The University, however, has failed to present any credible evidence to that effect. There was no indication that Class' proposed accommodations would create dissention among the other members of the football team. Moreover, both Dr. Hutson and Dr. Casa testified that Class is currently physically able to return to football, and there was no evidence that Class would be unable to withstand the rigors of a collegiate level football practice.[18] Accordingly, there is no merit to the University's argument that Class' participation would constitute a fundamental alteration because he would only be participating on a part-time or optional basis.[19] Indeed,

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the University has been unable to present any credible evidence to support a fundamental alteration defense.

Although the University has not expressly raised this issue in this context, the University has repeatedly pointed to its " Return-to-Play" Policy and argued that its actions have strictly adhered to that Policy. However, the mere existence of the Policy--and the University's compliance with it--of course does not excuse the University from compliance with the ADA. Cf. Mary Jo C. v. N.Y. State and Local Retirement Sys., 707 F.3d 144, 163 (2d. Cir. 2013) (" [T]he ADA's reasonable modification requirement contemplates modification to state laws, thereby permitting preemption of inconsistent state laws, when necessary to effectuate Title II's reasonable modification provision." ). Nor does this Court's ruling require the University to abandon the Policy in the future. Indeed, this Court merely finds that, under the circumstances of this case, the University's application of the Policy in this case is discriminatory. It continues to refuse to provide a reasonable accommodation to Class based upon a medical determination that ignores contrary opinions of medical experts in areas pertaining to Class' injury and for which, as the hearing testimony demonstrated, there is no basis in articulable evidence- or research-based support from experts in the relevant medical fields.

IV. Remedies

In his Complaint, Plaintiff requests the following relief;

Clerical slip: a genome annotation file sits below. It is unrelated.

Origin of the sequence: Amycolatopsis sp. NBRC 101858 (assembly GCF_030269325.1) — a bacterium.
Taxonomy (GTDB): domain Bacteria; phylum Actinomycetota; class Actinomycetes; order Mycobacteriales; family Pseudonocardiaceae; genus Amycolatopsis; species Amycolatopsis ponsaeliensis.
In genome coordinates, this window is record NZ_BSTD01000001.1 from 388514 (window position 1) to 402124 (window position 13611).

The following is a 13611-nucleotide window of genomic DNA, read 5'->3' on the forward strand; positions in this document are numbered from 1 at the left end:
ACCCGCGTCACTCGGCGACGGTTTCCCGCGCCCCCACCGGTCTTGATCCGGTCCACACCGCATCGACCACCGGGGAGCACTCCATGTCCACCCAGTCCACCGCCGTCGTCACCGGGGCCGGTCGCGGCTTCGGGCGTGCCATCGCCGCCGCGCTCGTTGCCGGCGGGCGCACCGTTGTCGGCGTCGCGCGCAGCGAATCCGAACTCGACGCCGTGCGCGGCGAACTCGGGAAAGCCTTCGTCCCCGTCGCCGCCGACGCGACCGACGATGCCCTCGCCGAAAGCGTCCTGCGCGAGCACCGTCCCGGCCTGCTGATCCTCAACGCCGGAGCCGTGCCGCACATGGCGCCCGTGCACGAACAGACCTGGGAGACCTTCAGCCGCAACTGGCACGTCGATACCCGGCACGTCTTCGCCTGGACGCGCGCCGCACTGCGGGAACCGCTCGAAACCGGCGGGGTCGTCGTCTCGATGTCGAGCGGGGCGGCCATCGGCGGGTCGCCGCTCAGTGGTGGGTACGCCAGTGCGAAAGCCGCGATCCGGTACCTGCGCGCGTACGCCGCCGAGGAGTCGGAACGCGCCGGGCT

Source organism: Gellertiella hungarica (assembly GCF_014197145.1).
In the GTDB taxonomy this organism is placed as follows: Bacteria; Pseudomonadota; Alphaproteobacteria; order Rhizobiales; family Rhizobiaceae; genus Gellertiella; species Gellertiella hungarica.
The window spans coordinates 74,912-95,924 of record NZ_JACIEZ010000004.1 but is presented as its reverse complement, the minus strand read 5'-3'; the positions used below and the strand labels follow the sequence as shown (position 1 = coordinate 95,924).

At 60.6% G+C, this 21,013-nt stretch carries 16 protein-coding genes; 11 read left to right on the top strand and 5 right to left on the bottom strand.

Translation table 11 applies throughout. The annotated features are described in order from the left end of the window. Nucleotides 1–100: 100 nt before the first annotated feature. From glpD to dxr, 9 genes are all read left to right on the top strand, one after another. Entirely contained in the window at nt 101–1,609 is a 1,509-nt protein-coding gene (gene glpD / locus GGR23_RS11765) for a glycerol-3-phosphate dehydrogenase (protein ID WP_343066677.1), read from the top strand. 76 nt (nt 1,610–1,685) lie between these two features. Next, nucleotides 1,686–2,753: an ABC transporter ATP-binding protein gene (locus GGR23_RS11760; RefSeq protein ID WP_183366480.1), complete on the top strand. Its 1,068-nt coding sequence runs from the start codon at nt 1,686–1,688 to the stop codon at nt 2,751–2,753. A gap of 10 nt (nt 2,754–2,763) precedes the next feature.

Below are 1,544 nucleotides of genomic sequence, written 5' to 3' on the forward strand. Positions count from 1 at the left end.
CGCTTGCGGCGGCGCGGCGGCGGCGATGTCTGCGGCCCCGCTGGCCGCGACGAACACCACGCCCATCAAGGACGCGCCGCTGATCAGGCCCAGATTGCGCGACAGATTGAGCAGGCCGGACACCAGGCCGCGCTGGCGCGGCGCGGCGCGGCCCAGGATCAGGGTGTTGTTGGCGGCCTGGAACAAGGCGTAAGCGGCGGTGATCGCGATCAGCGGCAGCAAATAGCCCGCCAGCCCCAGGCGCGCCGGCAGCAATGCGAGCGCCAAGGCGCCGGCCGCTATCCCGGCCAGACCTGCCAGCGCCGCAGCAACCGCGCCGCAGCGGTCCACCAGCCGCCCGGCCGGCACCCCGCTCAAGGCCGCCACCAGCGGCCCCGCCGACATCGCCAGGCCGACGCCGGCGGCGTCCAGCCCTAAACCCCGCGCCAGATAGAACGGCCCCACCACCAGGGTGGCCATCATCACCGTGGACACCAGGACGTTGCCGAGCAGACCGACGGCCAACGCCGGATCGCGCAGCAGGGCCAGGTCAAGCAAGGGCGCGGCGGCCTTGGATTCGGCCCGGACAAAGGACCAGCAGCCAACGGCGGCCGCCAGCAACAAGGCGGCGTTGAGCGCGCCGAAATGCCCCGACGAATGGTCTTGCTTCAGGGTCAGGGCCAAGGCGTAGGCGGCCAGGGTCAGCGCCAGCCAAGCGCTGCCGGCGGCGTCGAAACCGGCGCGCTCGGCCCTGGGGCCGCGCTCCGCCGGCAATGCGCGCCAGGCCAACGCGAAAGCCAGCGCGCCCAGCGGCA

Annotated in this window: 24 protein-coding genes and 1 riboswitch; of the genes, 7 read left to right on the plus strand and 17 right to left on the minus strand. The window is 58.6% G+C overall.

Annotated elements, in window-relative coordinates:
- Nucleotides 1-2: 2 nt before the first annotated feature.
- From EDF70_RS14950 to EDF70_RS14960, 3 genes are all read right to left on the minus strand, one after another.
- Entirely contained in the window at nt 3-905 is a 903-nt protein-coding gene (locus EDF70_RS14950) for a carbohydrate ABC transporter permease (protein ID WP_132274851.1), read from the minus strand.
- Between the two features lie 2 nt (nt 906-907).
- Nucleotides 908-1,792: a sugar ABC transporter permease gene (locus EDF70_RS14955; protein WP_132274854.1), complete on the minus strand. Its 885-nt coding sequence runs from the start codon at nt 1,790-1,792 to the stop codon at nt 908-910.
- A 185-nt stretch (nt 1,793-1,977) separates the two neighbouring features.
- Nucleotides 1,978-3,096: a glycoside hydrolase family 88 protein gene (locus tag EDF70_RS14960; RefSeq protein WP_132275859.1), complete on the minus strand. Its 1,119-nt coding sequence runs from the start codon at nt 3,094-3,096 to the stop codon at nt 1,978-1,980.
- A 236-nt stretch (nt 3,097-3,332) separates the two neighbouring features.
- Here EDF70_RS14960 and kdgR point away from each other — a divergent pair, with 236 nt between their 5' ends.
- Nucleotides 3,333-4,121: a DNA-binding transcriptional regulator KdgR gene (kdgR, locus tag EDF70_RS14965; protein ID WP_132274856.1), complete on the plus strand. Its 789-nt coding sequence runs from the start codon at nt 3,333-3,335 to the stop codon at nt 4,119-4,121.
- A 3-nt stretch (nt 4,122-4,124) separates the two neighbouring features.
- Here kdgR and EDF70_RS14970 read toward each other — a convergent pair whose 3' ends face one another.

a. Declare that Towson's decision not to reinstate Mr. Class to the Towson football team is discriminatory and violates Section 504 of the Rehabilitation Act;
b. Issue a preliminary and permanent injunction ordering the University to allow Mr. Class to fully participate in Towson's football program;
c. Issue a preliminary and permanent injunction ordering the University to provide reasonable accommodations to Mr. Class to fully participate in Towson's football program; and
d. Award reasonable attorneys' fees, costs and any and all other relief deemed appropriate by this Court.

Pl.' Compl. 45, ECF No. 1.

By agreement of counsel, Plaintiff no longer seeks preliminary injunctions. Thus, the main question for this Court to resolve is the extent to which Plaintiff is entitled to injunctive relief in the form of a permanent injunction.[20]

As noted above, this Court finds that Towson University has and continues to violate the ADA and Section 504 of the Rehabilitation Act by denying Gavin Class the right to actively and fully participate in the University's football program. Accordingly, Plaintiff is entitled to a declaratory judgment to that effect.

A party seeking a permanent injunction must demonstrate: (1) that it has suffered an irreparable injury; (2) that remedies available at law, such as monetary damages, are inadequate to compensate for that injury; (3) that, considering the balance of hardships between the plaintiff and defendant, a remedy in equity is warranted; and (4) that the public interest would not be disserved by a permanent injunction. Legend Night Club v. Miller,

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637 F.3d 291, 297 (4th Cir. 2011) (quoting eBay Inc. v. MercExchange, L. L. C., 547 U.S. 388, 391, 126 S.Ct. 1837, 164 L.Ed.2d 641 (2006)). Evidence relevant to satisfying the irreparable harm inquiry is intertwined with the evidence relevant to the inadequate remedy inquiry. Humanscale Corp. v. CompX Int'l Inc., No. 3:09-CV-86, 2010 WL 1779963, at *4 (E.D. Va. April 29, 2010) (citing eBay Inc. v. MercExchange, L. L. C., 547 U.S. 388, 126 S.Ct. 1837, 164 L.Ed.2d 641 (2006)).